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First Generation Summit focuses on cultural capital, building friendships

Mariana Sarmiento-Riano, Staff Writer

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By Mariana Sarimento-Riano

The Equity and Justice Council (EJC) held their third First Generation Summit in the Student Activities Lounge on Feb. 28. Organized by senior Rachel Leader and junior Leslie Rios, this is the second event of its type this year. In the fall, the First Generation Summit’s objective was to demonstrate what sort of resources are available on campus for students that are looking for help.

“My challenge this semester was: how are we going to make it different for students who have been to [a First Generation Summit] in the past? How are we challenging students in new and different ways?” said Rachel Leader, Education Coordinator for EJC.

This time around, EJC decided to complement last semester’s summit by focusing on having conversations, unpacking experiences and understanding what it means to not have cultural capital.

Cultural capital, as defined by Leader, is the experiences and people that individuals have in their lives that they can call on when they need help or advice, something that first-generation students often do not have readily available to them.

Kat Garcia, freshman, recognizes this and came to the event with her friend who is a first generation student.

Garcia said, “I came here to support Tammy. When I started college my parents always told me what to do and how it works and everything but [first generation students] don’t really have that. It’s not something you always realize.”

The event included different workshops to reflect on identity, experiences, worries and stresses. To address the idea of cultural capital, Leader and Rios organized an activity where participants were asked to build a home. They received a list of furniture and appliances that they needed to place on the blueprint of their home.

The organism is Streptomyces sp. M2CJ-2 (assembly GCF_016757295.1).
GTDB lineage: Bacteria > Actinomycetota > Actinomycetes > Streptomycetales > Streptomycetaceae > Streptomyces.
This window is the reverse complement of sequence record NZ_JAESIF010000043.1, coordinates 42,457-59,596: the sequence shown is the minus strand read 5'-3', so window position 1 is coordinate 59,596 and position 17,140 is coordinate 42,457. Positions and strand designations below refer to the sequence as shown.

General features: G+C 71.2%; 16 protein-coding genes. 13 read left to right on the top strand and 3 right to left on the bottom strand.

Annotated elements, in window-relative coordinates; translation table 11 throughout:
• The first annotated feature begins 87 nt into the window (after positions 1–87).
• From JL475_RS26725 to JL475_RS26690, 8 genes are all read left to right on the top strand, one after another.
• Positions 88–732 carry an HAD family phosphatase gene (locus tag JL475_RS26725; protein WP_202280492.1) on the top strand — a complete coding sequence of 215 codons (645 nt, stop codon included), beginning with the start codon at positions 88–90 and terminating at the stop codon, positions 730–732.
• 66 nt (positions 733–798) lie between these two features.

Meanwhile, Leader and another EJC team member were going around acting as the “parents,” and one of them was helpful, while the other was not. The point of the exercise was to demonstrate the ways the advice you receive from the people in your life can impact your decisions and the outcome of the situation. It was meant to prove that sometimes the people in your life don’t know the right way to help you; therefore demonstrating a lack of cultural capital.

This activity instigated a lot of conversation and allowed students to share similar experiences.

“Coming to events like these can help you and get used to these experiences. It’s a place where we can connect with other people that might be struggling with the same things that we are,” said Tamara Cortes, freshman and first-generation student.

Which is exactly why they hold these events, said Rios.

“I understand why I am quiet sometimes, or why I stretch myself so thin, or the connection I feel with my family, the guilt and the stress, it all leads back to me being a first-generation student,” she said. “So I feel like I need to put on events that I feel like other students will connect with.”

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First Generation Summit focuses on cultural capital, building friendships